High school athletics raises bar


Last updated 8/9/2022 at Noon

In response to a noticeable uptick in poor behavior among fans and athletes alike, the Oregon School Activities Association (OSAA) has established higher expectations for everyone involved in high school athletics in Oregon.

Step one in this change process requires that all coaches, athletic directors, and game officials take part in a training to stop racist and other discriminatory incidents from taking place during high school sporting events.

The training program, dubbed “Interrupting and Preventing Discriminatory Acts,” reinforces how to recognize and respond to discriminatory behaviors while they are happening.

It’s not just the OSAA that is turning up the focus on this problem. The National Federation of State High School Associations (NFHS) is also responding to data that clearly shows that unsporting behavior has increased across the nation in recent years. The NFHS has made this issue their top focus for the upcoming year. It’s a problem nationwide.

A number of schools, including Clatskanie, Molalla, Sandy, and La Grande, faced sanctions in Oregon last school year after OSAA investigations determined that opposing teams faced racial slurs from players and fans. Referees have reported heightened incidents of personal threats. Fans have become more and more unruly.

Gary Thorson, athletic director for Sisters High School, sent out a reminder to all coaches last week to complete the new training as the fall sports season approaches. Thorson welcomes the focus on the issue.

“We want high school contests to be free of all unsportsmanlike behaviors and for all visiting teams to feel welcome to our school,” he said. “Sisters has always been very welcoming to visiting teams, but we can always do better.”

The issue of sportsmanship and crowd control falls under Rule 3 of the OSAA handbook, which can be viewed in full on the http://www.osaa.org website. In part the rule states:

“All cheers, comments, and actions shall be in direct support of one’s team.

No cheers, comments, or actions shall be directed at one’s opponent or at contest officials.

Some examples of unacceptable conduct include but are not limited to: disrespecting players by name, number, or position; negative cheers or chants; throwing objects on the playing surface; use of derogatory or racially explicit language; discriminatory harassment or conduct that creates a hostile environment that is disruptive to the educational environment.

Spectators shall not be permitted to use vulgar/offensive or racially/culturally insensitive language or engage in any racially/culturally insensitive action.”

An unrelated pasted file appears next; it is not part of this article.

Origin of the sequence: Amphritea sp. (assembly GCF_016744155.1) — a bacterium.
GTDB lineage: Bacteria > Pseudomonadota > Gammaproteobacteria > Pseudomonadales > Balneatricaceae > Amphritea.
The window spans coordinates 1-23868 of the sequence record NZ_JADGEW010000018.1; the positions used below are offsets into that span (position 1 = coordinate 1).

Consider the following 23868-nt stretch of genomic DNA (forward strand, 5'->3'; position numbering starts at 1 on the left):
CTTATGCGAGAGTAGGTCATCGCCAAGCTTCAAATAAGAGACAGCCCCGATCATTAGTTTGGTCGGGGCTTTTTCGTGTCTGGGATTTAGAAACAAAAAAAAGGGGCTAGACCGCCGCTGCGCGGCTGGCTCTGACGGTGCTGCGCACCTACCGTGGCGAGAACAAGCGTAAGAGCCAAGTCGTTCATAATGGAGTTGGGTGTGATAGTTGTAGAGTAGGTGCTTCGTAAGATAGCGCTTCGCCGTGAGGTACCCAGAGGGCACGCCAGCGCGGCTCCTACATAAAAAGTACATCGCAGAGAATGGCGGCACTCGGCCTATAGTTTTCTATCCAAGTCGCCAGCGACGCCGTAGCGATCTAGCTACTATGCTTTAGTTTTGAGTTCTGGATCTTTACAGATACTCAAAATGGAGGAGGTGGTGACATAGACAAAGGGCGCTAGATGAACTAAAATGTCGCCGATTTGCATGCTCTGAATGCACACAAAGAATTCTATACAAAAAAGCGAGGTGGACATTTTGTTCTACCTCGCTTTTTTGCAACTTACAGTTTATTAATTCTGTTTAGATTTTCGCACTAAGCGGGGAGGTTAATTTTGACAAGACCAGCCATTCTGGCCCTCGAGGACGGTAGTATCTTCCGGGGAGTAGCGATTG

These expectations have not changed significantly from previous years, but the response to such behaviors, particularly while they are happening, have been enhanced.

The host school administration is largely responsible for creating a welcoming environment for visiting teams, but coaches from both sides, along with officials, and even fans, have a role to play in recognizing and helping to interrupt inappropriate behavior.

To use a straightforward example, a basketball player, wearing number 17, is singled out by opposing fans after shooting two consecutive air-balls and they begin chanting “17’s a loser” every time he even touches the ball.

In this incident, the referee may stop play and discuss the issue with school officials and coaches, who are then expected to redirect the fans. Event managers can also intervene to redirect fans if the referee has not already halted play.

If the behavior is more subversive, but noticed by other fans, they can try to redirect the offending fan by speaking to them directly and saying something like “That’s not our culture here. Those aren’t our values.” If confronting the perpetrator gently seems too risky, the fan would be expected to contact school officials on site to squelch it.

Athlete-to-athlete harassment can be interrupted by the official if they notice it. An athlete being harassed should report it to the coach immediately.

Teammates who notice harassment taking place are also expected to speak up. Athlete-to-athlete harassment can result in ejection from the contest, based on the official’s judgment. In these incidents, play will be stopped in order for communication to take place among coaches, players, and school officials about what actions to take.

Obviously, cheers, chants, comments, or actions that are discriminatory in nature will not be tolerated. Fans who are obviously out of line, or persist after being warned may be ejected from the premises, issued a trespass citation, excluded from future activities, or even referred to law enforcement, depending on the nature of the behavior.

Host schools are expected to take steps to ensure adequate event supervision will be present for the contest and communicate about how any concerns should be addressed during the contest. Signage on site and reminders from the announcers of the games can also serve as ways to prevent unwanted behaviors.

The visiting team will have an authorized representative (administrator, staff member, or coach) on hand at all contests in order to fulfill the role of upholding the sportsmanship expectations.

The OSAA has adopted the S.T.A.R. Initiative (Safety, Tolerance, Acceptance, Respect) as part of the enhanced expectations for schools. The S.T.A.R. mission statement is “To create a safe, welcoming, and validating environment in Oregon schools by specifically disrupting racism and combating discrimination so every student can thrive as they are.”


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